In its new “If you’re high, you can’t drive” message, MADD Canada is targeting young people who use cannabis (marijuana or weed).
The anti-impaired driving group reports that 20% of high school drivers drove within one hour of using marijuana and that nearly one-fourth have been a passenger of a vehicle in which the driver had been using drugs before driving.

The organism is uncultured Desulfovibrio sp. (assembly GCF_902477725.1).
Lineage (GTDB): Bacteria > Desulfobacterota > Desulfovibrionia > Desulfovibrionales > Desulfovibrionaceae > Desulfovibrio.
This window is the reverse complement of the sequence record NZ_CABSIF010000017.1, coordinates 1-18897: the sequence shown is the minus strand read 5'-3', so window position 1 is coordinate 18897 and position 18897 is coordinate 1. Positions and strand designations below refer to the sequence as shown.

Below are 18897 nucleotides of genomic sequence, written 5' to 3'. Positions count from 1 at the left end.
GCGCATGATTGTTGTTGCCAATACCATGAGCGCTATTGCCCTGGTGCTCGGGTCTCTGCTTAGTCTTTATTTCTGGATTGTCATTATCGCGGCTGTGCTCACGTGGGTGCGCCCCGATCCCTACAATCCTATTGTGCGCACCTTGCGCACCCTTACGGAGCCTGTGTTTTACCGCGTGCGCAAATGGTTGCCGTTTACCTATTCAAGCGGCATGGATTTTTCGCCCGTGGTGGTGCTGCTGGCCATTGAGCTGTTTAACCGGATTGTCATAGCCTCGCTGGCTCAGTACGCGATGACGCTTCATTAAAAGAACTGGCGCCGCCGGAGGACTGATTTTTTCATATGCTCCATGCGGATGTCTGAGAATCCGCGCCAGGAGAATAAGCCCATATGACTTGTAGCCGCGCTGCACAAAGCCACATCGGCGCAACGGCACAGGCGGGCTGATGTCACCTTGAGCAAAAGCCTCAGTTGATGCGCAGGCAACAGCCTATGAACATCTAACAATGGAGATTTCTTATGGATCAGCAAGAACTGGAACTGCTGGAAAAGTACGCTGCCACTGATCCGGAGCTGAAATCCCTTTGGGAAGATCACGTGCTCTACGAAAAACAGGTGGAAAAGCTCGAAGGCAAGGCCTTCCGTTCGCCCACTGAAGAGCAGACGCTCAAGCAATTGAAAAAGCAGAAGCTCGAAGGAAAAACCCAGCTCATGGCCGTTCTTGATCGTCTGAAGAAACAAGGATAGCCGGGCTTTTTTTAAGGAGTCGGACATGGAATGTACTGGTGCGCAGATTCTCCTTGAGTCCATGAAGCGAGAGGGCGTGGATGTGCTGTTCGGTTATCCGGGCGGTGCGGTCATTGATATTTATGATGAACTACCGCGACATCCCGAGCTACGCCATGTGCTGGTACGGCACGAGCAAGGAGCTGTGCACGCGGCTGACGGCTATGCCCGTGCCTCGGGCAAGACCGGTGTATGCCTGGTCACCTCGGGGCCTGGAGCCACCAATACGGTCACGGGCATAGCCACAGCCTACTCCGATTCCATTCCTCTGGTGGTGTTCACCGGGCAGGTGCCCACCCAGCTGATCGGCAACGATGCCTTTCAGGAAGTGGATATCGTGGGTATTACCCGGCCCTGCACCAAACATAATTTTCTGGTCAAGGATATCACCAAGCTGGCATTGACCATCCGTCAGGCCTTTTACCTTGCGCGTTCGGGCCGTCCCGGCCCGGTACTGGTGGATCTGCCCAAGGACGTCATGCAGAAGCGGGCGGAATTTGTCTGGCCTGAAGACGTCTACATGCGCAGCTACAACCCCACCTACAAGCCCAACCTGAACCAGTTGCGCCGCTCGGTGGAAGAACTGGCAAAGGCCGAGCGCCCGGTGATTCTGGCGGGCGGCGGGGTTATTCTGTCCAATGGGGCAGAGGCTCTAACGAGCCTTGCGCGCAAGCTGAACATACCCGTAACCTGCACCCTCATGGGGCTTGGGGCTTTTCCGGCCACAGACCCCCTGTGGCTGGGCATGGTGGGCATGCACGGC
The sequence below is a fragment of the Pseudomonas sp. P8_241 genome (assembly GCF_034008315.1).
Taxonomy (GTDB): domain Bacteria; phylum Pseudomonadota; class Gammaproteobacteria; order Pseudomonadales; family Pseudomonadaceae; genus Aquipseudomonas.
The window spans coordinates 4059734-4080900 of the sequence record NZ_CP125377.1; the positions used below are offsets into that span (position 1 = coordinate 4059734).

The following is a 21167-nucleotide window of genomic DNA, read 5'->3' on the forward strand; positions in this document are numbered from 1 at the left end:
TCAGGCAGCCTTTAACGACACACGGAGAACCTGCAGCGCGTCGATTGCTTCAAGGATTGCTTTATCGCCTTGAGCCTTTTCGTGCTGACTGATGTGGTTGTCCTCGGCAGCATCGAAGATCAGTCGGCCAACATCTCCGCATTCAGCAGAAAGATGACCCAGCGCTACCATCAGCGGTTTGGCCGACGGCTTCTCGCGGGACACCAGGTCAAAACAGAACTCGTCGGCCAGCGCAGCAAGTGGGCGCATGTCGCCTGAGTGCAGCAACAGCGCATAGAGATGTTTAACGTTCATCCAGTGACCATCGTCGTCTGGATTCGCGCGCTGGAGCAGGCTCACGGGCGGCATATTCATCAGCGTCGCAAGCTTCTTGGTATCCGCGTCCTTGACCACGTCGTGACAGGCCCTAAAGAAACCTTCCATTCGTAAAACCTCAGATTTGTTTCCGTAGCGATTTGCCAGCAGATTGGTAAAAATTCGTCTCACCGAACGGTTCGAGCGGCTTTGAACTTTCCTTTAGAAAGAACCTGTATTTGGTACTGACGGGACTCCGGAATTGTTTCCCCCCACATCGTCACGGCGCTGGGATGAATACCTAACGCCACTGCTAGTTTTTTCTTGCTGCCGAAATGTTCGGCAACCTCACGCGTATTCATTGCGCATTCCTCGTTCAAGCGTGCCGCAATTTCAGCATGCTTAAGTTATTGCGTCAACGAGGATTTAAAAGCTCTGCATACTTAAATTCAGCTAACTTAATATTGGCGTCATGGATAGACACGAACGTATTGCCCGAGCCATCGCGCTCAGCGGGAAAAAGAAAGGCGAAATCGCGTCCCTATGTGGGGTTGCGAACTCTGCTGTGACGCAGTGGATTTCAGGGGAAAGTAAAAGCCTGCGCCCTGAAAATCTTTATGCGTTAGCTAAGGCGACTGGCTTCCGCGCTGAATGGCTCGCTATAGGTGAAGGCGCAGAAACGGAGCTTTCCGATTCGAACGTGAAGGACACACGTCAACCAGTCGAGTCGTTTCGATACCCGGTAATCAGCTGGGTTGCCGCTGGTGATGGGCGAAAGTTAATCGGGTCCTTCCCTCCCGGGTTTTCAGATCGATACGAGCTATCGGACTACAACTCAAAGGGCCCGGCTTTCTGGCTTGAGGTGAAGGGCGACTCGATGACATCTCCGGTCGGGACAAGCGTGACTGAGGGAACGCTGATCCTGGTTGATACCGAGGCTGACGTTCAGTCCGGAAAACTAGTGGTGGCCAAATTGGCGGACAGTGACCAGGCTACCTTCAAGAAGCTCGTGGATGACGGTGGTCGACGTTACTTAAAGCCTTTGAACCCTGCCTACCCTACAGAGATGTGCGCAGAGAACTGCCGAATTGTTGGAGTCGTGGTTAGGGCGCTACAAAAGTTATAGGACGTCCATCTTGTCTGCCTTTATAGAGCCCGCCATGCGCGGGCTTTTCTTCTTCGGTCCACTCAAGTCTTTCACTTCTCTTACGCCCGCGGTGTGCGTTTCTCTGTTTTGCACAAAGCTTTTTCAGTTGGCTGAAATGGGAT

MADD Canada’s goal is to educate people that drug-impaired driving is as dangerous as alcohol-impaired driving.
The traffic safety group has partnered with police departments in urging the Canadian Parliament to pass new drug-impaired driving legislation, which is expected to occur this Fall.
People killed by drug-impaired drivers are just as dead as those killed by alcohol-impaired drivers.
Filed Under: Drinking and Driving